Thinking Outside the Box Inside a Box

Sometimes the thing you need doesn’t exist in the world. However, you don’t have to use off-the-shelf things only in the way they were intended.  Don’t be afraid to turn them upside down, inside out, or just take it apart to see what else you can use from it. 

Clamshell box half openCryptex Box Half Open

Before we dive too deeply into this project, let me tell you a little bit about me. I find boxes fascinating. I suppose you could say I’m actually fascinated with treasure and the prospect that a box might hold treasure makes it mysterious and alluring and almost magical. And like Schrödinger’s cat, you don’t know what’s going on inside until you open the box and take a look. This is one of the reasons I love the cryptex from Dan Brown’s mystery novel The Da Vinci Code. In the book, the cryptex is a puzzle box, shaped like a cylinder that contains a scroll with a secret code. (so mysterious!) The movie adaptation of the Da Vinci Code was released to video in 2006 and with it was also released the special edition giftset which included a miniature, working cryptex replica. I got one of these, but was uncertain what to do with it once I had it. Unfortunately it just rolls right off of any table you put it on.

The idea for this project was to build a box that I could use to hold the cryptex to keep it clean, but the box also needed to have a shallow bottom so I could open it to display the cryptex when I wanted it out. Every box I looked at had the opposite; a deep bottom and a shallow top. The wooden project boxes from my local craft stores were the perfect size, but I wasn’t satisfied with having the cryptex out of the box for display. Instead, I chose to flip the box upside-down to use the lid as a cradle for display and split the (former) bottom in half to make two clamshell doors.

Project Box closedProject Box Open

Example of Craft Store Project Box

The conversion was really easy, but here are a few tips: on the second door, I had to install new hinges to match the existing ones and that meant cutting notches so they could be recessed. Make sure to cut the notches to the right depth! I used a box saw with a guide to cut the bottom of the box in half. This kept my cut straight and parallel to the sides of the box. Also, stain doesn’t work out with these premade boxes because the glue they use to hold the sides together creeps into the grain of the wood, so it won’t take stain. To finish the build, I glued small, cylindrical neodymium magnets in the walls of the two doors. This makes them snap together and hold fast without a visible catch.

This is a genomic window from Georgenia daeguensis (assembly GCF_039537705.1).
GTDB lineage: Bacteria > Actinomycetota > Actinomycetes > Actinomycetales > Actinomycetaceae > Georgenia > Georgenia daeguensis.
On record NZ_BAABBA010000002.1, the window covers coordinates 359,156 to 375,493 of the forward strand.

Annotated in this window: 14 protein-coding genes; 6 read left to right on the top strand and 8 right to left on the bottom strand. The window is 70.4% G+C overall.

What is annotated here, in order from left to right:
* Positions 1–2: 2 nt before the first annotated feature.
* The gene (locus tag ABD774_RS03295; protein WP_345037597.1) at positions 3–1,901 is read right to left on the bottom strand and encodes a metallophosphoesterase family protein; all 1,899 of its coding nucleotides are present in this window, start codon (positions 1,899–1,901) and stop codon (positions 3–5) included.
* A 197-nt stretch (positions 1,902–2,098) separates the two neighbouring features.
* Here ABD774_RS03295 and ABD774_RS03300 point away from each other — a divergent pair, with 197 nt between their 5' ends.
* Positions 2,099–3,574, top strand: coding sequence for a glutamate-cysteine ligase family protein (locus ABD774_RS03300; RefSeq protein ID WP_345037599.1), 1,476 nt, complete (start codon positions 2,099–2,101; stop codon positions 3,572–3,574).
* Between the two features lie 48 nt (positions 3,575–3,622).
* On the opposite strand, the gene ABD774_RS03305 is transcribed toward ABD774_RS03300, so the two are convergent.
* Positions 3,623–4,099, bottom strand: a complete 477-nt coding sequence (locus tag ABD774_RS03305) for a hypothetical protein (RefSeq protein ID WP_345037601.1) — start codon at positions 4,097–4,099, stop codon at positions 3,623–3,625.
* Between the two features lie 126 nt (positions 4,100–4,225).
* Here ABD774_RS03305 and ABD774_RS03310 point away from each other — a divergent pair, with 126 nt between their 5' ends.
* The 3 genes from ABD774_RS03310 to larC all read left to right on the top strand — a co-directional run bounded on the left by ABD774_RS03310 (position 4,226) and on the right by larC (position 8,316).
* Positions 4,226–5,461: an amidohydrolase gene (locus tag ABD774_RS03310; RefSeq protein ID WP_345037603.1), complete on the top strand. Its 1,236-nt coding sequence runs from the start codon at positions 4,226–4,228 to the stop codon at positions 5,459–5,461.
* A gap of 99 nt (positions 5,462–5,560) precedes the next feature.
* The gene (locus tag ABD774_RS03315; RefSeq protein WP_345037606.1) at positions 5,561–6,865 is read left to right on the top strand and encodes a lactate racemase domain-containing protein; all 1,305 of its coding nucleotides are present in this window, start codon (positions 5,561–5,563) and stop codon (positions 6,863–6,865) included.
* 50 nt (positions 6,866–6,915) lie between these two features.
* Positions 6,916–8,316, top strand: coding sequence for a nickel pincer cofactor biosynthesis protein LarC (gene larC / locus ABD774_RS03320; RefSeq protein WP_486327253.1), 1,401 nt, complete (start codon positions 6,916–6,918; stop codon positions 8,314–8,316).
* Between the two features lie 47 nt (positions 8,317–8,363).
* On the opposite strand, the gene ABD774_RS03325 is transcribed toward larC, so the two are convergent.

Clamshell Box Fully OpenClamshell Cryptex Box Fully Opened

I thought that the painted look was not quite fitting with the brass and white look of the cryptex. Instead of that solution, I tried something new; I tried to stick paper to the walls of the box. There are a ton of textured papers in your local craft store in the scrapbooking section. I chose a red velvet material for the interior and rough gold for the exterior. the rough gold hides the creases and seams in the paper and the velvet gives the air of sophisticated opulence.

Gold PaperRed Velvet

Example of Gold Outer Paper and Red Velvet Interior Paper

To get the paper to fit perfectly, especially on the interior, I had to draw stencils of the shapes I wanted to cut from the scrapbooking paper with a much cheaper, easier to work with material. I used printer paper to make mock-ups of the shapes. I cut them out, then folded them to test fit the shape into the box. The trick here is to hide the edges of the paper in the creases in the corners. To do that, I made small flaps where two parts of the stencil would meet. The flaps had 45 degree corners to avoid wrinkling the paper in the corner. When I assembled the stencil in the box, I would tuck the flaps under the mating part and make the edge of the mating part lie perfectly inside the corner. This does two things: First, the flap completely covers the inside corner with the same uniform color as the rest of the paper material. Second, the edge of the mating part lies parallel with the inside corner and within it, so a casual observer will only see the crease of the inside corner and not the joining of two parts, making it appear seamless.

Stencil PatternExample of an Inside Stencil

There are other ways you can customize something from the shelf and make it into something that’s exactly what you need. These craft store project boxes are also really handy. I’ve used two or three of them in projects over the years and they really hold up in the workshop.

That was my project day, how was yours?

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